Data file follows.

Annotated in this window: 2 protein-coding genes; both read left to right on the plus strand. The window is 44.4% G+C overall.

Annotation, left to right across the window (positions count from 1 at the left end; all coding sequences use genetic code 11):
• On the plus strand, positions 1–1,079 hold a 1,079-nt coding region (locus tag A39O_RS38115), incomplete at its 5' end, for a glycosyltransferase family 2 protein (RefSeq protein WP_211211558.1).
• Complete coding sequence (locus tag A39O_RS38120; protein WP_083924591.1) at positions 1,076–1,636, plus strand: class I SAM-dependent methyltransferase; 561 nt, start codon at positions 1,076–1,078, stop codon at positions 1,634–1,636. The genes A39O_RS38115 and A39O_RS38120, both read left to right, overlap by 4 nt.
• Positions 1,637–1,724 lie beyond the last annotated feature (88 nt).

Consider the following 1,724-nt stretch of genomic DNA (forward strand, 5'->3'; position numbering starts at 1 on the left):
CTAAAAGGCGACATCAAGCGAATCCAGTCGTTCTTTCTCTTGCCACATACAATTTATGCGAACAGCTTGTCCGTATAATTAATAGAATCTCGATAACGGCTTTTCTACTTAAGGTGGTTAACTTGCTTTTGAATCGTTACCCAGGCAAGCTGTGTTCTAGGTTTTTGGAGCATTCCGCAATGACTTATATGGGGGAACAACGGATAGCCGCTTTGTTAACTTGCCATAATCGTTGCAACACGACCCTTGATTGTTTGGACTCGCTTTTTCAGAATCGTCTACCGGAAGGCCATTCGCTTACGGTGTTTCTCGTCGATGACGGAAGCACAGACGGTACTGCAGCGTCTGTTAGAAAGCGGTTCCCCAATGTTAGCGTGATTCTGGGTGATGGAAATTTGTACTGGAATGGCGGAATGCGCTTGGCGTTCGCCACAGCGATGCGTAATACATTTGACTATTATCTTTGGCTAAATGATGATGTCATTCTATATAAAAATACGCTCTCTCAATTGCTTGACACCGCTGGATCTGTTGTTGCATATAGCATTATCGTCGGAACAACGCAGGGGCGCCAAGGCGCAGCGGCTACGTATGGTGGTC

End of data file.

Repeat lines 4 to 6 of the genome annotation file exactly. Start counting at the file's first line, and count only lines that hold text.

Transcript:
• Complete coding sequence (locus tag A39O_RS38120; protein WP_083924591.1) at positions 1,076–1,636, plus strand: class I SAM-dependent methyltransferase; 561 nt, start codon at positions 1,076–1,078, stop codon at positions 1,634–1,636. The genes A39O_RS38115 and A39O_RS38120, both read left to right, overlap by 4 nt.
• Positions 1,637–1,724 lie beyond the last annotated feature (88 nt).

Consider the following 1,724-nt stretch of genomic DNA (forward strand, 5'->3'; position numbering starts at 1 on the left):